Poster Presentation & Flash Talk Presentation 29th Lorne Cancer Conference 2017

SVclone: inference of cancer cell fraction using structural variation (#15)

Marek Cmero 1 2 , Ke Yuan 3 , Kangbo Mo 4 , Niall M Corcoran 5 , Tony Papenfuss 2 , Florian Markowetz 6 , Christopher M Hovens 5 , Cheng Soon-Ong 7 8 , Geoff Macintyre 6 9
  1. Surgery, University of Melbourne, Parkville, VIC, Australia
  2. Bioinformatics, Walter + Eliza Hall Institute, Melbourne, VIC, Australia
  3. University of Glasgow, Glasgow, Scotland, UK
  4. Computing & Information Systems, University of Melbourne, Melbourne, VIC, Australia
  5. Department of Surgery, Royal Melbourne Hospital and the Australian Prostate Cancer Research Centre Epworth, Richmond, VIC
  6. Cancer Research UK Cambridge Institute, Cambridge
  7. Computer Science, Australian National University, Canberra
  8. Machine Learning Research Group, Data61, Canberra, ACT, Australia
  9. Computing and Information Systems, University of Melbourne, Melbourne


Understanding intra-tumour heterogeneity has fundamental implications for the treatment and prognostication of cancer. Many approaches have arisen for inferring the evolutionary dynamics and clonality landscapes of tumour cell populations from point-mutation and copy-number data. However, there are currently no methods that fully incorporate structural variation (SV). Copy-number neutral rearrangements are common in certain cancers such as prostate; however, there are currently no methods to investigate the clonality status of rearrangements. To address this gap, we present SVclone, the first integrated software package for investigating the clonality of tumour samples using SV calls from modest-coverage whole-genome sequencing data.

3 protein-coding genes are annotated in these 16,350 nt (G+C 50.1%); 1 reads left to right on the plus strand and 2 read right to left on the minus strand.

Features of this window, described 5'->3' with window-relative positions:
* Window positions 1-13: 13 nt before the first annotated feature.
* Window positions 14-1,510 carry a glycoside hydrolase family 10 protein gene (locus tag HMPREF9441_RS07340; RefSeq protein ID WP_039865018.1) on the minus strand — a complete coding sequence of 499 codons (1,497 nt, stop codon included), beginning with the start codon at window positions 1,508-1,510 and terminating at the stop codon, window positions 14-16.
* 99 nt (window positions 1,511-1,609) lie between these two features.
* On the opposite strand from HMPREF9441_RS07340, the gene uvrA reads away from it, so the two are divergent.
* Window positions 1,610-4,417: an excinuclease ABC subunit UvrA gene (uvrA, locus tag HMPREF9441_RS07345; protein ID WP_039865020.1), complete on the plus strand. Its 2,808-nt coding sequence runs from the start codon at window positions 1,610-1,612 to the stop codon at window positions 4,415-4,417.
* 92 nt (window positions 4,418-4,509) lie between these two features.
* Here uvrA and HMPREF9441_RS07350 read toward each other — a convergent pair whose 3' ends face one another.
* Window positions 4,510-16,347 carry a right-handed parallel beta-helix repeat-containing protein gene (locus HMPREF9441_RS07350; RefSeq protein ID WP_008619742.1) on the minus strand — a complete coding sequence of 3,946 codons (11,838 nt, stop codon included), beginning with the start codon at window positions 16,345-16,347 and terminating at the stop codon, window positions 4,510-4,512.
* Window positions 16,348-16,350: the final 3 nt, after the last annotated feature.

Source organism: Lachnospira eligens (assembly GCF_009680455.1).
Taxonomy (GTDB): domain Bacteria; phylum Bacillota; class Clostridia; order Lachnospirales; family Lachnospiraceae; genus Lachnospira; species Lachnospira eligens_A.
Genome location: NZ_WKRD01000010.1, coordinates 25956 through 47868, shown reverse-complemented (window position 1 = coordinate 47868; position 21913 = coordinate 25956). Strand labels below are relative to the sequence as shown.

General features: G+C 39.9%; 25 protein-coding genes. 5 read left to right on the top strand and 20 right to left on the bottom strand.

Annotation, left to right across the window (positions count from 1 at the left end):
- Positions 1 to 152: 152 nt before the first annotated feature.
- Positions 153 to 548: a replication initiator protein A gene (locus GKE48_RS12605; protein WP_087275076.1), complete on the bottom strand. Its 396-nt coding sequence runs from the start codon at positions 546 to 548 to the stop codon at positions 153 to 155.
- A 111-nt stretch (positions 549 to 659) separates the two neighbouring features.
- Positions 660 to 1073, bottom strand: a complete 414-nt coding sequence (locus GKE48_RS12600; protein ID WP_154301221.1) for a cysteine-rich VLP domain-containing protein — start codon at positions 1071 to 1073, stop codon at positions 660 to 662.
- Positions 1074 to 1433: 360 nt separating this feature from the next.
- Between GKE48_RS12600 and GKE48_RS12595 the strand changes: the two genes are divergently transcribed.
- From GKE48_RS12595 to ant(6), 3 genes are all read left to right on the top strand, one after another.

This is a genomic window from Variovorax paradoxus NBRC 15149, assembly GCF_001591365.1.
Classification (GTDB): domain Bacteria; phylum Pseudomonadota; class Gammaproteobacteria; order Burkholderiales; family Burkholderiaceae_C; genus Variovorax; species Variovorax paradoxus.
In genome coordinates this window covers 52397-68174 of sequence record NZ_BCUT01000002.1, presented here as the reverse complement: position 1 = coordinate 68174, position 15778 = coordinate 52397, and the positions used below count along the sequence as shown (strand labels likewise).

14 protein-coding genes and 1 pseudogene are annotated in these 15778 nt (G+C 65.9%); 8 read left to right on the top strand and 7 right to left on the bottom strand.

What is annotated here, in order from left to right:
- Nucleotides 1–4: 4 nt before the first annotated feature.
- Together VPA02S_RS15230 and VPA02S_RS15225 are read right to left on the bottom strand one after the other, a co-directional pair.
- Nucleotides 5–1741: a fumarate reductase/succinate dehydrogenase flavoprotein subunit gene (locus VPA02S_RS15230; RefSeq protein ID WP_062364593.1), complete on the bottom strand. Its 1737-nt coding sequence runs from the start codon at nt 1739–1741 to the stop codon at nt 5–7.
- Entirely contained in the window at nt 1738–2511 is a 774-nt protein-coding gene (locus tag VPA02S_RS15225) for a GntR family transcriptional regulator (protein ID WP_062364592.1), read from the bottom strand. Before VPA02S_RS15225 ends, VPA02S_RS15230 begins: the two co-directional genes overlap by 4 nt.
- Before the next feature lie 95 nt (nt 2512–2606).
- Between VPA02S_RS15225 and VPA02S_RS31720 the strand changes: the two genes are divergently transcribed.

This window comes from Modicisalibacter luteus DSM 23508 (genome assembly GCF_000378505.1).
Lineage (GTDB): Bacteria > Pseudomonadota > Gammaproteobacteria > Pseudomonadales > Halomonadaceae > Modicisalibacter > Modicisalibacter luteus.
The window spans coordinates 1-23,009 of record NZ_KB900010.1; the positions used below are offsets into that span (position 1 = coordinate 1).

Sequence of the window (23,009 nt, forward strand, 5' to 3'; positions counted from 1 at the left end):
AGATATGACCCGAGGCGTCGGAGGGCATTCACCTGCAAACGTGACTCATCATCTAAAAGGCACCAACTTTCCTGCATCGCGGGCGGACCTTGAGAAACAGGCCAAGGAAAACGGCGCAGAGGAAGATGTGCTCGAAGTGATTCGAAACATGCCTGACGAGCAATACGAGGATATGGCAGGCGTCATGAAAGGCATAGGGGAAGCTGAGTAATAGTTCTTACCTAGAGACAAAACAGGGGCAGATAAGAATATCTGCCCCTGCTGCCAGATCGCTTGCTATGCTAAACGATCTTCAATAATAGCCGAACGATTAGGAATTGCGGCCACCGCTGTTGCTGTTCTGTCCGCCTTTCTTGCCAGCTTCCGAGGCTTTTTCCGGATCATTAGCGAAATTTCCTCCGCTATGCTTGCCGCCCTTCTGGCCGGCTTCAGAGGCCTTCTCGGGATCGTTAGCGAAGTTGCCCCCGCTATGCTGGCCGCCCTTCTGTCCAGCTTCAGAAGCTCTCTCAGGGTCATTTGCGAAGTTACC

We have developed a method which extracts and counts read information from whole-genome alignments, given a list of SV calls. We take these counts and infer variant allele frequencies (VAFs), which we input into a Bayesian model, which employs a cluster clustering process to dynamically infer the number of tumour populations and their relative proportions. We also incorporate copy-number states to correct allele frequencies in order to obtain a robust estimate of cancer cell fractions.



We tested our approach using simulations, and developed a series of corrections to account for VAF biases. In order to test the algorithm on real, noisy tumour data, we created in-silico mixtures of prostate cancer metastases samples in known proportions and were able to recapitulate the true proportions and cluster numbers with high accuracy using a fraction of the data points that SNV-based methods use. We then applied our algorithm to several different cancer samples, uncovering genotypic differences in SNV and SV-driven clones, as well as discovering examples where inferring cancer cell fraction from SVs is advantageous to SNV-derived methods.



The evolution of tumours driven by large-scale (particularly balanced) rearrangements, such as prostate cancer, has not been fully explored. We have developed a tool to infer the clonality of whole-genome sequenced tumour samples, giving accurate results with a relatively small number of data points. This method shows great potential for obtaining insight into SV evolution in the context of clonal architecture.